I haven’t been to church since the first of March. That Sunday, Hoosiers were just starting to get sick from the coronavirus. We sent messages to all of our members discouraging them from hugging and even shaking hands. We didn’t pass the communion plates but rather asked people to come to the front to take the emblems, which elders handed them while wearing disposable gloves.
The following week the state shut down, and so did we.
You may recall that we hired a pastor early in 2019 but by autumn it was clear we weren’t a mutual fit and he moved on. The elders, including me, had been sharing preaching duties with several guest preachers. Just before we shut down one of those guest preachers expressed interest in preaching for us every week until we found our new permanent pastor. We took him up on it.
We tried to offer worship and connection for our members. Our interim preacher recorded his weekly sermons on video and sent them to me for posting on Facebook. They went live every Sunday morning at 9 am. It wasn’t the same as worshiping in person, but many of our members appreciated the effort very much. We also began to have Zoom gatherings for our members, but they were poorly attended. Many of our members couldn’t make the technology work.
The city and state began to reopen in May. Curiously, they allowed churches to congregate well before they allowed any other large gatherings. We elders were not of one mind about how to proceed. A couple elders wanted to resume Sunday services right away so we could be in Christian community and take care of each other’s spiritual needs. I was staunch: reopening was irresponsible. To resume in-person services could result in our members becoming sick — and, given that many of our members are in high-risk categories, possibly even dying. The elders favoring reopening reasoned that our members should decide to opt in or out based on their own conscience and willingness to tolerate risk. There were good and valid points on both sides, but these difficult discussions were hard on the eldership.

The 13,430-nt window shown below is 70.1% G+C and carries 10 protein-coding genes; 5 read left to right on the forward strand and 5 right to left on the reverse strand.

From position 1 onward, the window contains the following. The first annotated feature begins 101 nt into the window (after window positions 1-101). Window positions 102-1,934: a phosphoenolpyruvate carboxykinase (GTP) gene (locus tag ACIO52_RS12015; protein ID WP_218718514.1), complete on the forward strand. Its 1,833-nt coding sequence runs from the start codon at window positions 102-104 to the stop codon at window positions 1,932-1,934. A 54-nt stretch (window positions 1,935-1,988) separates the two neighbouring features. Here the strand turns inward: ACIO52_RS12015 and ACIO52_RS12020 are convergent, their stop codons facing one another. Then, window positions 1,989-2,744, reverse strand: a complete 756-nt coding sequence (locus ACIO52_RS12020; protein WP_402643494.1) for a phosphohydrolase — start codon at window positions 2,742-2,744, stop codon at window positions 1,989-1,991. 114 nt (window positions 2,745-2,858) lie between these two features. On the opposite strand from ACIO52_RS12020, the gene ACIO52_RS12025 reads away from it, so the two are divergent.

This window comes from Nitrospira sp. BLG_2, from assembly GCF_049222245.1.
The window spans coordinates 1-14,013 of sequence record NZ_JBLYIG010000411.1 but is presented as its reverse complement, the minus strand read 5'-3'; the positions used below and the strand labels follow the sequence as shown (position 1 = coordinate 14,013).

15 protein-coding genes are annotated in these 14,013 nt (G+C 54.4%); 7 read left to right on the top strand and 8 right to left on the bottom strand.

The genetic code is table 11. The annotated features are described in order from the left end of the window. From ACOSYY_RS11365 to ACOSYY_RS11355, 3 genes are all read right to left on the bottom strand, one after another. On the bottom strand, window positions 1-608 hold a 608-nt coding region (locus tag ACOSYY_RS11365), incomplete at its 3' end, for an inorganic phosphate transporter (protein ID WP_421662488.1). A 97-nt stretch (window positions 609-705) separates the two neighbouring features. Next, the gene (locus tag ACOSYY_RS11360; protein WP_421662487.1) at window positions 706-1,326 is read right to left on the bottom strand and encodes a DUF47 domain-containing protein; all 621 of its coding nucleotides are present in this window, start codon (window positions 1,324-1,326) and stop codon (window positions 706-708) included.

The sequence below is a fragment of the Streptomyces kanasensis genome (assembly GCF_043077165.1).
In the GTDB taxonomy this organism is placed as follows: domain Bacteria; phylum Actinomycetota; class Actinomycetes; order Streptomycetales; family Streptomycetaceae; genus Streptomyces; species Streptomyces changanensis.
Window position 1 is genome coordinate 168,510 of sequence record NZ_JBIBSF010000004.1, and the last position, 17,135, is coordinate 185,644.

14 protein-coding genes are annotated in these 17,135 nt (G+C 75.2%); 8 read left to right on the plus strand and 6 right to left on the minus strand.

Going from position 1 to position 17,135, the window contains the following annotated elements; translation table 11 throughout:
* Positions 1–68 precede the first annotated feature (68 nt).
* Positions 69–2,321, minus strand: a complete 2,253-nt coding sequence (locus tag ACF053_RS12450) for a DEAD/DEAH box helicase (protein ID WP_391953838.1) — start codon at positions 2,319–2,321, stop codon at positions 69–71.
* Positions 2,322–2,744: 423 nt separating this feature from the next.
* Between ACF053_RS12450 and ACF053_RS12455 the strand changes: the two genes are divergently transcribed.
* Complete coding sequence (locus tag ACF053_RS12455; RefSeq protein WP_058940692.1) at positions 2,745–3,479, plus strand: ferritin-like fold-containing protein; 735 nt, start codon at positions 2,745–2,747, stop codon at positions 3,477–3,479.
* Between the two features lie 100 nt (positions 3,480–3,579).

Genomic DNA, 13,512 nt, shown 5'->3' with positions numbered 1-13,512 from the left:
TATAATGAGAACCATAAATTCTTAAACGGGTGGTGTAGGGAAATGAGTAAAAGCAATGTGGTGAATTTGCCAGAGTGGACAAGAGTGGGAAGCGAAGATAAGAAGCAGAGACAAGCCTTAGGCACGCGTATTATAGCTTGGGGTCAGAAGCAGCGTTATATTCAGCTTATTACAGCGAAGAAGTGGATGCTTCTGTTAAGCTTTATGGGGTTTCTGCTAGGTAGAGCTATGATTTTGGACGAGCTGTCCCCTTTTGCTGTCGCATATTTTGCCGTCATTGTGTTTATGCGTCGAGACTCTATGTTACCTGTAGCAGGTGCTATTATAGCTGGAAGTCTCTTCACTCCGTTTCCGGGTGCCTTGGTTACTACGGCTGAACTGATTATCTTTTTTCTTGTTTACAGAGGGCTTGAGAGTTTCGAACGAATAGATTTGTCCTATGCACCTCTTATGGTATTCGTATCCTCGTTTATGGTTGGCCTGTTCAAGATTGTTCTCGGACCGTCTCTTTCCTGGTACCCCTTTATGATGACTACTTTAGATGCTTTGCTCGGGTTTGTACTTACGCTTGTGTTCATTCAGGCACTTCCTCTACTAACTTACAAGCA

We stayed closed for several weeks, reopening the first Sunday in July. But I and one other elder have not attended. We remain unwilling to place our families at risk.
Additionally, serious family stress has taken my attention almost fully away from West Park Christian Church. Except for the elders’ meetings over Zoom every couple weeks, I have neither time nor energy for the eldership.
Being an elder is not meant to be primarily an administrative role. Elders are meant to be involved with the congregation as shepherds. That was challenging enough for me before the pandemic because I live 30 minutes away from West Park, which is really a neighborhood church. It is impossible now.
I don’t know why it’s not been clear to me before, but it’s clear to me now: West Park’s elders really need to live in or near the neighborhood. Maybe the situation at West Park has evolved to this and I’m just now catching on. I don’t live in the neighborhood. I don’t believe I’m called to live in the neighborhood. I don’t want to live in the neighborhood.
Since lockdown Margaret and I have been watching the online services of North Point Church in Georgia together every Sunday morning. We both love the teaching of their pastor, Andy Stanley. He brings such a fresh perspective, always well reasoned from the Bible. We’ve benefited greatly from his sermons during these months.